Between 85 and 90 percent of students attend their parents’ first-choice school. And while just 60 percent of black males graduate from high school nationally, 90 percent do in Cambridge. Still, in terms of racial and gender breakdowns, the policy is not a perfect fix: the city still struggles with uneven demographic breakdowns in standardized test scores. Still, controlled choice has been far more successful than Boston’s busing system, which pushed white families to move outside the city or send their children to private school.

According to the National Center for Education Statistics, when school choice is available, 20 percent of white families, 26 percent of Hispanic families, and 36 percent of black families take part. When families aren’t satisfied, they sometimes move to the districts they prefer: 29 percent of white families, 25 percent of Hispanic families, and 18 percent of black families have chosen their current neighborhood of residence because of the quality of its schools.

Controlled choice also can be a powerful way to ensure socioeconomic integration. Kahlenberg argued that such a goal is a compelling reason to pursue the policy. Similarly, Cambridge Public Schools chief operating officer James Maloney told the HPR that controlled choice is achieving its goal of economic diversity in classrooms. “We [have] more children in more schools that [are] economically balanced than we had 10 years ago,” he said. “Coincidentally, we have kids in more racially diverse schools now.”


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Bringing Controlled Choice to New York

Controlled choice has some precedent in the city. Already, P.S. 133 in Park Slope, Brooklyn, allots 35 percent of its spots to English-language learners and free- or reduced-lunch students, a response to the neighborhood’s worsening housing segregation. Charter schools also are permitted to establish similar arrangements.

“Communities are becoming whiter and [more] affluent, especially in Manhattan and Brooklyn, and anything that they can do to balance that would be a good thing,” Teachers College, Columbia University sociology and education professor Amy Stuart Wells explained in an interview with the HPR. “Something like controlled choice would be able to do that. … [Schools] won’t be [diverse] in the long run if something isn’t done … to stabilize these populations and to make sure that the enrollment policy has diversity as a goal.”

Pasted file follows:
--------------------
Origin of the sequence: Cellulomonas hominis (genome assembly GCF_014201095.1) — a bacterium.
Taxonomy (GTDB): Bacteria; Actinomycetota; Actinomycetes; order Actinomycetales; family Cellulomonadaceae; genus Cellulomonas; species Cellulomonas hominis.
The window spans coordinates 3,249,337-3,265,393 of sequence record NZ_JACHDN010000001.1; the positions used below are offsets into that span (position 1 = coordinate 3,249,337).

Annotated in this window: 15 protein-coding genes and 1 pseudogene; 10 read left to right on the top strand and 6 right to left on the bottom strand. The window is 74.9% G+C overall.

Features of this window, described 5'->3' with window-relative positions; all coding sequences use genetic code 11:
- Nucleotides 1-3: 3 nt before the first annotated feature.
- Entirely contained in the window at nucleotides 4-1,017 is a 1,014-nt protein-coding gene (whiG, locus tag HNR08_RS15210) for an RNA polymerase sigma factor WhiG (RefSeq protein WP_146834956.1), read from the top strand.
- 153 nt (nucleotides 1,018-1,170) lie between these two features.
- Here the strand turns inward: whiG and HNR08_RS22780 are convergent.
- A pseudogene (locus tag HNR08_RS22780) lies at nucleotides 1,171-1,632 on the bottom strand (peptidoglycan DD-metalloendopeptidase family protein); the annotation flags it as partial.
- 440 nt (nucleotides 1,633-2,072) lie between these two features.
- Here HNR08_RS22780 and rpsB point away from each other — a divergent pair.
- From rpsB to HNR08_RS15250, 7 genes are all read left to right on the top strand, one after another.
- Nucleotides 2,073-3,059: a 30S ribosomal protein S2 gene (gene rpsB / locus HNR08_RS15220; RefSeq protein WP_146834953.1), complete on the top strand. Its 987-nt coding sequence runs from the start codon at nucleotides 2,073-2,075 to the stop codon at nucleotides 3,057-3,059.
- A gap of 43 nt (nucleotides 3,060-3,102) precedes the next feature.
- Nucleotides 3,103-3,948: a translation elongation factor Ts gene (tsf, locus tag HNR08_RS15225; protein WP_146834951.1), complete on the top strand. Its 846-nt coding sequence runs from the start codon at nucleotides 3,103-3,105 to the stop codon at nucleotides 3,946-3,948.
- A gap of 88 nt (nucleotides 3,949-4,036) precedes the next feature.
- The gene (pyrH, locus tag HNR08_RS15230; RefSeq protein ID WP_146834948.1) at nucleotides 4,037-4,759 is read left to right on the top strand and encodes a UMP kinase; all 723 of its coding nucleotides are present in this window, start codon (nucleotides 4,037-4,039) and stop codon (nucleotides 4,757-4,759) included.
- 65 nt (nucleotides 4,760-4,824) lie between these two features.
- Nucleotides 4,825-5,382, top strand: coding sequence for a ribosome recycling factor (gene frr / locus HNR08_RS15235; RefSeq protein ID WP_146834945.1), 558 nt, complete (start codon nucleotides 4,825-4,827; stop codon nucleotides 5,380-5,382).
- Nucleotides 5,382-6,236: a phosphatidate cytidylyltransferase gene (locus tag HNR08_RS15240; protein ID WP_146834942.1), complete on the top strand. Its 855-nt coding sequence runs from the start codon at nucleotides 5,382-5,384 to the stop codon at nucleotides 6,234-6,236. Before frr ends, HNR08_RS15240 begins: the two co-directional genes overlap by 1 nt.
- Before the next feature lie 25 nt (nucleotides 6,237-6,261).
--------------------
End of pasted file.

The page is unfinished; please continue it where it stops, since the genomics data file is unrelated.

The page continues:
These objectives seem to require government action. Leonie Haimson, the executive director of Class Size Matters and the editor of the blog NYC Public School Parents, told the HPR, “Most parents want a quality education for their child, and diversity does not come up on the top of that list.” Wells agrees, arguing against the idea that “families or the Department of Education can do it on their own. I think there needs to be cooperation.” The policy could also remove much of parents’ concern about school demographics: if implemented effectively, every school’s demographics would more closely reflect the city’s.

The change would meet a demand that has been essentially ignored for 14 years. Though infamous for its reliance on standardized test scores, 2001’s No Child Left Behind Act also set a goal of “closing the achievement gap between […] minority and non-minority students, and between disadvantaged children and their more advantaged peers.” This idealistic ambition has failed thus far, but it may not be too late. In particular, NCLB demands that states protect minority and low-income students from being educated by less-qualified teachers. The design of controlled choice achieves this goal: Kahlenberg found that low-income students in classrooms with higher-income peers are often taught by more qualified teachers than they otherwise would be.

Citing a New York Appleseed study, Kahlenberg told the HPR that controlled choice could successfully integrate about 16 of New York’s 32 school districts—not a complete fix, but a good start. “In half of them, it wouldn’t be possible: there are such overwhelming numbers of low-income students [that] it would be very difficult to integrate those schools,” Kahlenberg said. “But there’s so much more that we could be doing in half of the community school districts. This wouldn’t work everywhere, but it would work in a lot of important places within New York City.”


Update (1/8/16, 1:35 p.m.): The title of this article has been changed to reflect the title used in the HPR print edition.

Update (12/3/15, 12:05 p.m.): An earlier version of this article stated that 60 percent of black males graduate from Cambridge public high schools. This number actually refers to a national statistic, and the article has been corrected to reflect this statement. 

Image Credit: woodleywonderworks/Flickr